Sarah Steele of Voorhees, a terminally ill brain cancer patient who 10 years ago was told she only had months to live, speaks Oct. 20 with Assembly Democrat John Burzichelli in the State House Annex, Trenton. Burzichelli is the primary sponsor of the assisted-suicide legislation that passed the Assembly Oct. 20. At left is Patrick Brannigan, executive director for the New Jersey Catholic Conference. Steele’s 17-year-old daughter, Sophie, is seen on right. Joe Moore photo
The state Assembly has passed a bill that would allow terminally ill patients to self-administer medications in order to end their lives.
In a vote of 41-28, with five abstentions, New Jersey lawmakers passed A2451, known as the “Aid in Dying for the Terminally Ill Act,” Oct. 20. The bill now goes to the Senate. More ... Thursday, October 20, 2016
Packed in a small meeting room in the State House Annex, dozens shook their heads in disbelief, their faces twisted in disgust as Dr. Matthew Suh turned off video testimony of a terminally ill woman who was denied access to health care – unless it was the medication she would need to take her own life.
“Let’s be honest,” he said. “What we’re talking about is state-sanctioned suicide.”
Those opposed to assisted suicide and legislation in Trenton that would allow terminally ill patients to take their own lives are encouraged to attend an Advocacy Day scheduled for Oct. 20. More ... Tuesday, October 18, 2016
A state Assembly bill that would allow patients to self-administer medications in order to end their lives was released out of the Appropriations Committee Oct. 6 by a vote of 8-2. Bill A2451, known as the “Aid in Dying for the Terminally Ill Act,” can now be voted on by the General Assembly. An identical bill (S2474) has been introduced in the Senate. More ... Wednesday, October 12, 2016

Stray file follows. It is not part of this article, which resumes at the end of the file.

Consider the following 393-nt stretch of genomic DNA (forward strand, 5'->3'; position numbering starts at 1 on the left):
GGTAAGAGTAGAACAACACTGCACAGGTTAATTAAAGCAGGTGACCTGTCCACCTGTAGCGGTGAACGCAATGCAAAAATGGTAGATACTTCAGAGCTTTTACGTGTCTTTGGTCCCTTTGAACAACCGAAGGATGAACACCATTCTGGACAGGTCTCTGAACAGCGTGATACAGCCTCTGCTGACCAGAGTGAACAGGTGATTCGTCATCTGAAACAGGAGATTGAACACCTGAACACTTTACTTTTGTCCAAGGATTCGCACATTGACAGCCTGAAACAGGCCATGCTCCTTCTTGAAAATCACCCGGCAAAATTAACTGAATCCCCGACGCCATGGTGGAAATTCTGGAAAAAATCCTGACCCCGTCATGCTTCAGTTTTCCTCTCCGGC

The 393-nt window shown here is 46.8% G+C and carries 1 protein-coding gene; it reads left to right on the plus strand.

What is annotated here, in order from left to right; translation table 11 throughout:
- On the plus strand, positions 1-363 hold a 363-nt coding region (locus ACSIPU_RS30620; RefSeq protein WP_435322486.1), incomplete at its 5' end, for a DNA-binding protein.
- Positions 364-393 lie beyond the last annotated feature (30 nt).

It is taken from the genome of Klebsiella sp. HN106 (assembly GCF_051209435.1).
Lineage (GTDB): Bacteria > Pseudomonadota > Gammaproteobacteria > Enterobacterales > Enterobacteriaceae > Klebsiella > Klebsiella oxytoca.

VATICAN CITY – Pope Francis has requested a special study session at the Vatican to look at how to solve the growing problem of drug abuse, especially narcotics.
Leading experts from around the world are being invited “to examine and discuss possible innovative socio-political solutions” to drug use, abuse and prevention, a papal academy said. More ... Friday, October 7, 2016
An adult child in financial difficulty moves home to live with her senior parents. Not long after, the parents find themselves running short on their prescription medications. Then money begins to go missing. They don’t have the financial resources to replace the medication, so the seniors reach out to a social service agency or their parish for assistance.
This scenario of adult children abusing a parent’s medications is joining the national trend of increasing opioid abuse among adolescents – and both are being realized in towns throughout the Diocese of Trenton, particularly in shore communities heavily populated by seniors. As such, advocates say parishes and agencies in the Diocese have experienced an influx of cries for help and that they’re doing their best to answer that call. More ... Friday, October 7, 2016